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"The grocery business must be a good one," one of A & P's top men likes to say, "there are so many stupid people in it." John himself insists that he and George were almost the stupidest of the lot; they almost let the self-service supermarket go by without recognizing it as the biggest revolution in the food business since John's economy store.
When supermarkets sprang up in the early '30s, Mr. George and Mr. John thought them mere Depression pan-flashes. Not until their own sales tumbled did they realize that supermarkets were putting their own "combination" stores out of business. But if the Hartfords started late, they moved fast, started opening supermarkets right & left, and added such wrinkles as pre-packaged meats & produce, weighed and pricetagged. They expanded by contracting. Each new supermarket closed some six of the old-type A & Ps so that the number of stores dwindled from 1930's peak of 15,737 to today's 4,682. Yet they built so much more volume that sales, payrolls and employees rose higher than ever.
Increased size inevitably brought severer headaches. Years earlier the Hartfords had set up teams of traveling auditors to check price tags and weights in all the stores and report back to them directly, thus keeping tabs on the empire. There was always the chance that a dishonest store manager would overcharge, short-change or underweigh. But honest managers also were squeezed. They got so little leeway in their allowances for breakage, spoilage and pilfering that some of them felt they had to cut honesty corners to make a good competitive showing.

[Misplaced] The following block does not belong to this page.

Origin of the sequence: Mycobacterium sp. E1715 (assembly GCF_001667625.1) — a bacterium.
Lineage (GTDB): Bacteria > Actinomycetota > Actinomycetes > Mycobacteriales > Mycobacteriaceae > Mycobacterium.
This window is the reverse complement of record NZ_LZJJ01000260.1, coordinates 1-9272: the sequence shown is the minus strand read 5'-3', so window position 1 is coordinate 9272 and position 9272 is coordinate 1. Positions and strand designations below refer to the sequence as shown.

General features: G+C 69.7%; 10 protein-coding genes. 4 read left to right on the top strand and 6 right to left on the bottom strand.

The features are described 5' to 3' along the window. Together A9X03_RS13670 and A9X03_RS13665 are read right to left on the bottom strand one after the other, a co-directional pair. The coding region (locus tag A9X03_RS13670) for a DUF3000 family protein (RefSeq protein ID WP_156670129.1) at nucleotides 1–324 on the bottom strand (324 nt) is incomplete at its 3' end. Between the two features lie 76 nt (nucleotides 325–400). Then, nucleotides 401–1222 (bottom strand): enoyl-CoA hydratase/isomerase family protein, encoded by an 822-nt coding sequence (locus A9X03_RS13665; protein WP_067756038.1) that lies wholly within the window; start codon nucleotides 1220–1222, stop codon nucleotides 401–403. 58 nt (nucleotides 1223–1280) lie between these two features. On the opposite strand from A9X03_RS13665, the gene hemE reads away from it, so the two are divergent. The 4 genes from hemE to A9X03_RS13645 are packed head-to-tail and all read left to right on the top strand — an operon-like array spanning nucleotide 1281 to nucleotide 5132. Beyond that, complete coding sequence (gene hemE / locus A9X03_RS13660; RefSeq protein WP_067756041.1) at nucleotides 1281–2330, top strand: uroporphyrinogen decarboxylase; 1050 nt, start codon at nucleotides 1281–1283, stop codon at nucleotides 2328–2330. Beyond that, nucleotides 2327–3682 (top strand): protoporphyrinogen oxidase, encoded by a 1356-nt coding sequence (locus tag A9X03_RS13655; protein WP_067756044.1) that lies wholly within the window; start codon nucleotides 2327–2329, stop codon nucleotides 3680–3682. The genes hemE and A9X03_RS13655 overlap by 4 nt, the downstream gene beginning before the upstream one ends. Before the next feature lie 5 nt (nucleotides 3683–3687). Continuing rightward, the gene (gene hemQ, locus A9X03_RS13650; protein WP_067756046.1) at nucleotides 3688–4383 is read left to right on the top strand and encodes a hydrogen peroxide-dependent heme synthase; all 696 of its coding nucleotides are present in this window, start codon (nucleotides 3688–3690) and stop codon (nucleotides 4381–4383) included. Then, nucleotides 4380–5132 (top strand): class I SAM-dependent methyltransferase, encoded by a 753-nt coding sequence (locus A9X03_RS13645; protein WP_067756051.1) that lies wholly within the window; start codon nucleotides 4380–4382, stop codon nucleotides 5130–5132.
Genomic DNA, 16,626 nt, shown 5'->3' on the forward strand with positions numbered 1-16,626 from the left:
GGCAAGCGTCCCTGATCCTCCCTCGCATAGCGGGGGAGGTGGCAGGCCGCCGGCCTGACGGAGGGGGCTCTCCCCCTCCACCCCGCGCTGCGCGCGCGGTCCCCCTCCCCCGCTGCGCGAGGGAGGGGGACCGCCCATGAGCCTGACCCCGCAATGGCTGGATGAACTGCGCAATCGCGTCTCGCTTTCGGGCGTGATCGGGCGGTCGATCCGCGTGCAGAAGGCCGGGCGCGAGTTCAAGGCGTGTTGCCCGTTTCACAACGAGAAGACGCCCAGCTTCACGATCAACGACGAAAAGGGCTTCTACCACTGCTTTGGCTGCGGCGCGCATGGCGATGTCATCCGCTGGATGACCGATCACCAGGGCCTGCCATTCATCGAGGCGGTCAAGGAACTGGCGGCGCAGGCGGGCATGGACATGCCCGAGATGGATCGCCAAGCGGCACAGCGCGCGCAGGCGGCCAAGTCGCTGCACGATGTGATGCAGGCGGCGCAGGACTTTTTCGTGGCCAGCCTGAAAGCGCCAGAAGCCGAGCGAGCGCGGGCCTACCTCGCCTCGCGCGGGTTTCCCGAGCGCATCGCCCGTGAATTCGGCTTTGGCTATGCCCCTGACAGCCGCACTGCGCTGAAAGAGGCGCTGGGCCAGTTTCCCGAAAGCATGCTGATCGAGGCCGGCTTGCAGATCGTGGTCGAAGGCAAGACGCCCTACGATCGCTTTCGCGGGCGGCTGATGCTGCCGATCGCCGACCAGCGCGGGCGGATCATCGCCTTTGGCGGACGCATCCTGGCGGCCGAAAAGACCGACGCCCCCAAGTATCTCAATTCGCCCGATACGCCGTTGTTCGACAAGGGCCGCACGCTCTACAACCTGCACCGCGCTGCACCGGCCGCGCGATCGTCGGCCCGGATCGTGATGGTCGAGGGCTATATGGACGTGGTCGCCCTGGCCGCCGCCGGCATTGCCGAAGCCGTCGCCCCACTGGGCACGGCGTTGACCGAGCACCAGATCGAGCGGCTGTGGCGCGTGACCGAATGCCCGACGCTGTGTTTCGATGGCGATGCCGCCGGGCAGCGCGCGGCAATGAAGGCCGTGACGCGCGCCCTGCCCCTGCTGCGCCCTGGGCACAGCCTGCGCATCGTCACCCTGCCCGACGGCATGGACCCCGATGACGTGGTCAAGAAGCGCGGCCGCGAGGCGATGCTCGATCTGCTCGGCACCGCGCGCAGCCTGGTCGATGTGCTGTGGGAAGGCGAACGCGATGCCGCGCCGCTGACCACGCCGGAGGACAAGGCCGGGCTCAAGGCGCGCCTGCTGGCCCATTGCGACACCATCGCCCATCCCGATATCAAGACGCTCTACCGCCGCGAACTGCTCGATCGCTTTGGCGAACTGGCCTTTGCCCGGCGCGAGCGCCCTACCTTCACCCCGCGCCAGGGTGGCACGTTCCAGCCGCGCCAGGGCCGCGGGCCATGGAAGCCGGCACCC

In 1936 the reckoning came. John Hartford sat and squirmed in a Washington court while Bureau of Standards investigators recited how they had been short-weighed on 50 chickens bought at A & P stores. John stormed back to the Graybar Building determined to cull out all such flipmagilding. He sat down and personally signed letters to 40,000 men & women in his employ warning them, on penalty of discharge, that every A & P customer "must get 16 ounces to every pound." Moreover, John set up a big board at headquarters to mark every supermarket's quarterly showing, raised hob whenever one turned up the white card indicating a "stock gain," i.e., a dollar "take" exceeding the retail value of all goods sold, a sign of possible overcharging or short-weighing. Now, says Mr. John firmly, virtually all of the supermarkets consistently show stock losses.
How Big? The A & P's enormous size brought far greater problems. The Government's trustbusters brought the company to trial on charges of violating the Sherman Anti-Trust Act.
In convicting the A & P in a criminal suit (and fining it $250,000), Illinois Federal Judge Walter Lindley found there was evidence that the A & P had time & again sold below cost to beat down rivals in price wars or to gain volume by switching profits from its non-retail subsidiaries to stores that lost money. Moreover, he found that A & P's buying subsidiary, Atlantic Commission Co. (Acco), so dominated the produce market that it not only bought the best produce for A & P but sold what it did not want to A & P's competitors at a profit, thus making sure that their costs would be higher.